In spite of half a century of work on robotics there is still nothing as flexible, adaptable and efficient as living creatures. Ma Nature has had four billion years to get it right, so a dragonfly can zoom around all day refueling in mid-flight while a robotic imitation needs a tether or a battery that runs down in a couple of minutes.

      Here's a practical application; want to check for gypsy moth caterpillar damage in the upper canopy of the closest forest? You could climb up a couple dozen trees, or send t

  • Draper engineers are genetically modifying the nervous system of the insects so they can respond to pulses of light.

    Or is it not much of a stretch? [youtube.com]

  • Cool stuff! (Score:5, Funny)

    by orlanz ( 882574 ) on Thursday January 26, 2017 @09:22AM (#53741395)

    Wait till Musk gets a wind of this. We will have the Lexx before 2020!

  • Scientists are working out a way to make bugs that are... bugs?

  • by Anonymous Coward

    I await the day this can be scaled to humans. Humans would be much more tolerable if their minds were all controlled by pulses of light... or is that what we call television?

    • by Anonymous Coward

      I'm not sure about that. Trump is being controlled by Putin via a device on his head that looks convincingly like hair. He's not very tolerable.

  • by Anonymous Coward

    Remember Iran taking the cyber-squirrels, upgraded version of "Acoustic kitty" from the 60's. Do you really think we stopped that when squirrels are a bigger threat to our infrastructure than hackers? (https://hardware.slashdot.org/story/17/01/21/039256/are-squirrels-a-bigger-threat-to-our-critical-infrastructure)

    Birds and insects have been on a "wishlist" for a very long time. There are darpa grants to indicate this. In our current hyper-surveillance age, you don't think the massively funded military in

  • Soon (Score:5, Insightful)

    by NotInHere ( 3654617 ) on Thursday January 26, 2017 @09:51AM (#53741515)

    Soon the secret service will shoot down every pidgin, every fly entering the air space of the white house. Drones are banned already.

    • I hope not, pidgin has helped people from different cultures communicate for centuries.

    • by dhaen ( 892570 )

      Soon the secret service will shoot down every pidgin, every fly entering the air space of the white house. Drones are banned already.

      I see you are speaking pigeon English - very clever!

  • for every single "bug-sized robots are coming" I've read over the years, I'd probably be able to make one myself now. It's a great idea but it's been in the pipeline far too long. Calling it now, in the next 3 months we're going to see another "bug-sized robots are here" story. That's about all one can say with certainty about this invention. As long as science exists, there will always be a researcher looking for funding so they can design a bug-sized robot, only to fail at the last second when they realiz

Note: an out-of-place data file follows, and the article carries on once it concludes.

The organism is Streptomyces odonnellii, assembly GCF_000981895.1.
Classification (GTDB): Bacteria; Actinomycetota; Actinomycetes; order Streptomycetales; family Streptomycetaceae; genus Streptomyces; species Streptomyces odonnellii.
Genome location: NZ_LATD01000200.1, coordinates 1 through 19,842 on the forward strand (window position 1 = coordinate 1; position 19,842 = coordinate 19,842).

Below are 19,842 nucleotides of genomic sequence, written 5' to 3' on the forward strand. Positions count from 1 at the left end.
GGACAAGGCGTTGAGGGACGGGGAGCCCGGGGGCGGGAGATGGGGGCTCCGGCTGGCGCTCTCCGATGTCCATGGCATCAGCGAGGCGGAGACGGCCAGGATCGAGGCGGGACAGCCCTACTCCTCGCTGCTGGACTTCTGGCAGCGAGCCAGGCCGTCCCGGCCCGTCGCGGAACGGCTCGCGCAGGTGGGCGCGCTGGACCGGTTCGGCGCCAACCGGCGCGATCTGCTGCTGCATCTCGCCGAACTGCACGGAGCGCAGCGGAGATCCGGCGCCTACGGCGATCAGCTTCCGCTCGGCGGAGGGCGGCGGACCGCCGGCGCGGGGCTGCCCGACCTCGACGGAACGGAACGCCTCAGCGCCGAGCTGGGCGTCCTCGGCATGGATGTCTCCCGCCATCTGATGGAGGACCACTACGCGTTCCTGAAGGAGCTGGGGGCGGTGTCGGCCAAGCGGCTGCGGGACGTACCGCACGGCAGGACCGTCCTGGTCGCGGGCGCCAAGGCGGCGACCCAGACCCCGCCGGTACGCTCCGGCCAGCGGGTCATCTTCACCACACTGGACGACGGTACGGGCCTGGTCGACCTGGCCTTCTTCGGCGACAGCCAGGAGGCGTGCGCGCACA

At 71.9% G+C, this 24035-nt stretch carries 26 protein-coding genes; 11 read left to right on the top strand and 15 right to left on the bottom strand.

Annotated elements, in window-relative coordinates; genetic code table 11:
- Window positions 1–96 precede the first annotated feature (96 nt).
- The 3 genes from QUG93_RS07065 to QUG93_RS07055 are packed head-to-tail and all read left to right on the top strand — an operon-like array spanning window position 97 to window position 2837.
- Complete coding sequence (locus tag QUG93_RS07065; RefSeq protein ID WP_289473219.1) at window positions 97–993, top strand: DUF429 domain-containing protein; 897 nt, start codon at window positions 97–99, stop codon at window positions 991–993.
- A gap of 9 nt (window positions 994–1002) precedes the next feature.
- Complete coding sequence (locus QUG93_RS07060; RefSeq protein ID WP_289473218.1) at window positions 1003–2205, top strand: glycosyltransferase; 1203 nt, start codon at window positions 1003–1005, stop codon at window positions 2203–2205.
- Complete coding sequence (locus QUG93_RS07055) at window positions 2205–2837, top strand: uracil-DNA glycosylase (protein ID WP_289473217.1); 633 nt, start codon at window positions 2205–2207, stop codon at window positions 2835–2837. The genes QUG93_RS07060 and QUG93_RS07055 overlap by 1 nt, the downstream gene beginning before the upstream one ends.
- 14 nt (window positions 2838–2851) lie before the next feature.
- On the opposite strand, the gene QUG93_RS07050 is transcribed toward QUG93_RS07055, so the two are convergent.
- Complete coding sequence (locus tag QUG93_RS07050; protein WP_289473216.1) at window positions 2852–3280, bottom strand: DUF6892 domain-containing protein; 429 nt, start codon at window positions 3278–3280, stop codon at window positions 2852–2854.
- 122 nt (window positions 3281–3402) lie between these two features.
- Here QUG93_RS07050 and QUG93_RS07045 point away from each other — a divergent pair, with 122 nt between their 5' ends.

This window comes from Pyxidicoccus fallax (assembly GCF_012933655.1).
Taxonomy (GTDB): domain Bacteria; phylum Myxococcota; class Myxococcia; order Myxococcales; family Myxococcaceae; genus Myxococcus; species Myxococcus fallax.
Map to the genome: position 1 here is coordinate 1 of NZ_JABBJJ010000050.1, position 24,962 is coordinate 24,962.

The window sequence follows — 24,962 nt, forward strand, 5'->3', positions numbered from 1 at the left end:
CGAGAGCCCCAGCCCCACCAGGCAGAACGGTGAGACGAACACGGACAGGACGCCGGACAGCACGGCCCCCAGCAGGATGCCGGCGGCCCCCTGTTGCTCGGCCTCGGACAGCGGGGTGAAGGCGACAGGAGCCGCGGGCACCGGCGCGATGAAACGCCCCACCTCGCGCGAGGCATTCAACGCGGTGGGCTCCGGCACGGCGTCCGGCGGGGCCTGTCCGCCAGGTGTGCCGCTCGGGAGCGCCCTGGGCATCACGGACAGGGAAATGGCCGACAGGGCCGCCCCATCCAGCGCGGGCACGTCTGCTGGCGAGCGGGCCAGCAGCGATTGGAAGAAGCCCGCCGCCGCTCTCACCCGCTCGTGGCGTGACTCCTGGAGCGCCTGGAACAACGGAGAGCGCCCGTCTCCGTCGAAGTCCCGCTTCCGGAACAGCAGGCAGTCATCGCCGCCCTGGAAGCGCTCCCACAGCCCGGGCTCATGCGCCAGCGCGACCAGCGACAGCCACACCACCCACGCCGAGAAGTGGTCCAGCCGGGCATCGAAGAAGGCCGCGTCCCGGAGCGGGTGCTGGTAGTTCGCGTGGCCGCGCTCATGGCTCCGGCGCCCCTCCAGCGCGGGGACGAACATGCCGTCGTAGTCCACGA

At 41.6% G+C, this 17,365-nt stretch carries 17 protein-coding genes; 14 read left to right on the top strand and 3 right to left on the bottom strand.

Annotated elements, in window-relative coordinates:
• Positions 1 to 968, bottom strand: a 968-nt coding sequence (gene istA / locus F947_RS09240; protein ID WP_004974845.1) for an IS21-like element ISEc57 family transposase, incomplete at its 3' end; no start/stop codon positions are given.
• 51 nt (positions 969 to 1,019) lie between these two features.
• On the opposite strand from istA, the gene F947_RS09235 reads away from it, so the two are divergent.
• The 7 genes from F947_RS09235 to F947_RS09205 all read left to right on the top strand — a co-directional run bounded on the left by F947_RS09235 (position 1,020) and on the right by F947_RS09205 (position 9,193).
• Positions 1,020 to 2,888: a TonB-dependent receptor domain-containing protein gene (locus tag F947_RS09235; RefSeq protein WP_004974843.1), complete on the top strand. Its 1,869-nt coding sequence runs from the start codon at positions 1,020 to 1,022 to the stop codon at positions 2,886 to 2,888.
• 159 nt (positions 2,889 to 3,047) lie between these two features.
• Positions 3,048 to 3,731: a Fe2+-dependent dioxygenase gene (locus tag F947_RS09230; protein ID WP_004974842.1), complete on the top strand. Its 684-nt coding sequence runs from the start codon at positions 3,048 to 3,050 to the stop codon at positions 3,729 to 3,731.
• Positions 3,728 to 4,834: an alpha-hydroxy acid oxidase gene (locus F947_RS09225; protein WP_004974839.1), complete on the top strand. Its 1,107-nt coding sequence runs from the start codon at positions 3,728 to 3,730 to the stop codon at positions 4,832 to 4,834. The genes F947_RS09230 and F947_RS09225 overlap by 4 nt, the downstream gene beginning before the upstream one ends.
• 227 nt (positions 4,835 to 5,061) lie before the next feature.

• Next, we'll need sharks with lasers on their heads to send the commands to the cyborg dragonfleyes.

    I love where this is going.

    • So that's where the tornadoes came from; and why the sharks were so pissed when they landed. Got it. Nice to know.
  • then where's my flying car?

    • by Z80a ( 971949 )

      When people stop crashing cars into things while drunk.
      In 3D this problem would be significantly worse.

  • Draper Labs has been around for nearly a century; it's a nonprofit R&D institution that does defense-related research, often classified. Referring to it as "a company called Draper" means the poster hasn't done their homework. And they aren't using "optoelectronics", they are using "optogenetics".

    This project is an academic research project, like literally thousands of others at universities and non-profits funded by the US government. This is no Weyland-Yutani or Tyrell corporation.

    • by Shag ( 3737 )

      Yes, "The Charles Stark Draper Laboratory, Inc" is a non-profit that spun out of a little school called MIT in the 1970s. (Not to be confused with "Lincoln Laboratory" which is still officially MIT-run, or "MITRE Corporation" which was created in the late 1950s with mostly former MIT/Lincoln folks.)

      • It was spun off due to left-wing protests and pressure and hatred of all things military. The cowardly action by MIT administrators damaged MIT, Draper Labs, and the nation.
  • by Anonymous Coward

    We've been here before - https://en.wikipedia.org/wiki/Danny_Dunn,_Invisible_Boy

  • by Solandri ( 704621 ) on Thursday January 26, 2017 @01:34PM (#53742783)
    Go read Azimov's The Dead Past [wikipedia.org] if you haven't yet. He makes a great point - the ultimate endgame of this type of surveillance technology isn't the government or corporations spying on everything we do. It's regular people using it to spy on each other.

    The voyeurs are going to have a field day with this. You'll never know anymore if your bedroom, your shower stall, the inside of your car as you drive to work, your work office are truly private. Even if you lined a room with metal to create a faraday cage, an insect could be programmed to enter, loiter while a camera records for a few hours, then exit so it can upload the recorded video. You thought companies tracking your web browsing habits with cookies was invasive? You ain't seen nothing yet.
  • by Anonymous Coward

    #surveillanceculture

  • Not quite exactly the same, but kind of...
    One of my favorite Danny Dunn [wikipedia.org] stories as a kid..

Lo! Men have become the tool of their tools. -- Henry David Thoreau